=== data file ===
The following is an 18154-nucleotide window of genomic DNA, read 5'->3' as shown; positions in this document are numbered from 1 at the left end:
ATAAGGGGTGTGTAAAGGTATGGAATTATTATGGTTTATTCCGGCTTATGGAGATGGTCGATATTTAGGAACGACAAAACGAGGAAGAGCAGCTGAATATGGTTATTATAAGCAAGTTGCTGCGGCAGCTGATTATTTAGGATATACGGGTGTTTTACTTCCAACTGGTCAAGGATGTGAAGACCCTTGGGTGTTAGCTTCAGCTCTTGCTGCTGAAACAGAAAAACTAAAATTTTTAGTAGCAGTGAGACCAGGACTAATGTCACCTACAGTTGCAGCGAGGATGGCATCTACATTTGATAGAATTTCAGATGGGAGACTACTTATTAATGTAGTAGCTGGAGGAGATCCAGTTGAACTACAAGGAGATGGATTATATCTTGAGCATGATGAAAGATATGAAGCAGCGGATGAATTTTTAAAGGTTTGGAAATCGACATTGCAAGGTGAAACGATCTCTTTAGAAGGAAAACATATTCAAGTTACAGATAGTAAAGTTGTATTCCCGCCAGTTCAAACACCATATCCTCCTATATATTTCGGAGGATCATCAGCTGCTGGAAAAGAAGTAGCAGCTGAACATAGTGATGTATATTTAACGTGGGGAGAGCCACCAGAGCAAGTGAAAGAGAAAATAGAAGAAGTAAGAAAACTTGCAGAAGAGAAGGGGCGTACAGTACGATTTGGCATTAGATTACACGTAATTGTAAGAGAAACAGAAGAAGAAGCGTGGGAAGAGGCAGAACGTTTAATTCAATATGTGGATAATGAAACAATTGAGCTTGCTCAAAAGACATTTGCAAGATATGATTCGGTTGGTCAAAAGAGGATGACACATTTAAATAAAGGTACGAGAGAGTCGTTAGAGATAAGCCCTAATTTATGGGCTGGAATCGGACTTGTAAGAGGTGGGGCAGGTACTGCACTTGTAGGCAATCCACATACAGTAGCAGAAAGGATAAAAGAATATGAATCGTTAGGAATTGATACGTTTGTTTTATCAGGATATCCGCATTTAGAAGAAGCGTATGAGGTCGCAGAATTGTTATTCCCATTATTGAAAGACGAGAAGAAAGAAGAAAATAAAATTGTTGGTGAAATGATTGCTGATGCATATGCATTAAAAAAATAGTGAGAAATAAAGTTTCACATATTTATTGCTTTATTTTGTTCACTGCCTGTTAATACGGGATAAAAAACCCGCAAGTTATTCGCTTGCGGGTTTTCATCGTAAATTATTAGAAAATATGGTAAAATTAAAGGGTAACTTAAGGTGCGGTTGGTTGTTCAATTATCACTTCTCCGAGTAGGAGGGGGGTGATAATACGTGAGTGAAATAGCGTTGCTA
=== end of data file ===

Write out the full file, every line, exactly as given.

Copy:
The following is an 18154-nucleotide window of genomic DNA, read 5'->3' as shown; positions in this document are numbered from 1 at the left end:
ATAAGGGGTGTGTAAAGGTATGGAATTATTATGGTTTATTCCGGCTTATGGAGATGGTCGATATTTAGGAACGACAAAACGAGGAAGAGCAGCTGAATATGGTTATTATAAGCAAGTTGCTGCGGCAGCTGATTATTTAGGATATACGGGTGTTTTACTTCCAACTGGTCAAGGATGTGAAGACCCTTGGGTGTTAGCTTCAGCTCTTGCTGCTGAAACAGAAAAACTAAAATTTTTAGTAGCAGTGAGACCAGGACTAATGTCACCTACAGTTGCAGCGAGGATGGCATCTACATTTGATAGAATTTCAGATGGGAGACTACTTATTAATGTAGTAGCTGGAGGAGATCCAGTTGAACTACAAGGAGATGGATTATATCTTGAGCATGATGAAAGATATGAAGCAGCGGATGAATTTTTAAAGGTTTGGAAATCGACATTGCAAGGTGAAACGATCTCTTTAGAAGGAAAACATATTCAAGTTACAGATAGTAAAGTTGTATTCCCGCCAGTTCAAACACCATATCCTCCTATATATTTCGGAGGATCATCAGCTGCTGGAAAAGAAGTAGCAGCTGAACATAGTGATGTATATTTAACGTGGGGAGAGCCACCAGAGCAAGTGAAAGAGAAAATAGAAGAAGTAAGAAAACTTGCAGAAGAGAAGGGGCGTACAGTACGATTTGGCATTAGATTACACGTAATTGTAAGAGAAACAGAAGAAGAAGCGTGGGAAGAGGCAGAACGTTTAATTCAATATGTGGATAATGAAACAATTGAGCTTGCTCAAAAGACATTTGCAAGATATGATTCGGTTGGTCAAAAGAGGATGACACATTTAAATAAAGGTACGAGAGAGTCGTTAGAGATAAGCCCTAATTTATGGGCTGGAATCGGACTTGTAAGAGGTGGGGCAGGTACTGCACTTGTAGGCAATCCACATACAGTAGCAGAAAGGATAAAAGAATATGAATCGTTAGGAATTGATACGTTTGTTTTATCAGGATATCCGCATTTAGAAGAAGCGTATGAGGTCGCAGAATTGTTATTCCCATTATTGAAAGACGAGAAGAAAGAAGAAAATAAAATTGTTGGTGAAATGATTGCTGATGCATATGCATTAAAAAAATAGTGAGAAATAAAGTTTCACATATTTATTGCTTTATTTTGTTCACTGCCTGTTAATACGGGATAAAAAACCCGCAAGTTATTCGCTTGCGGGTTTTCATCGTAAATTATTAGAAAATATGGTAAAATTAAAGGGTAACTTAAGGTGCGGTTGGTTGTTCAATTATCACTTCTCCGAGTAGGAGGGGGGTGATAATACGTGAGTGAAATAGCGTTGCTA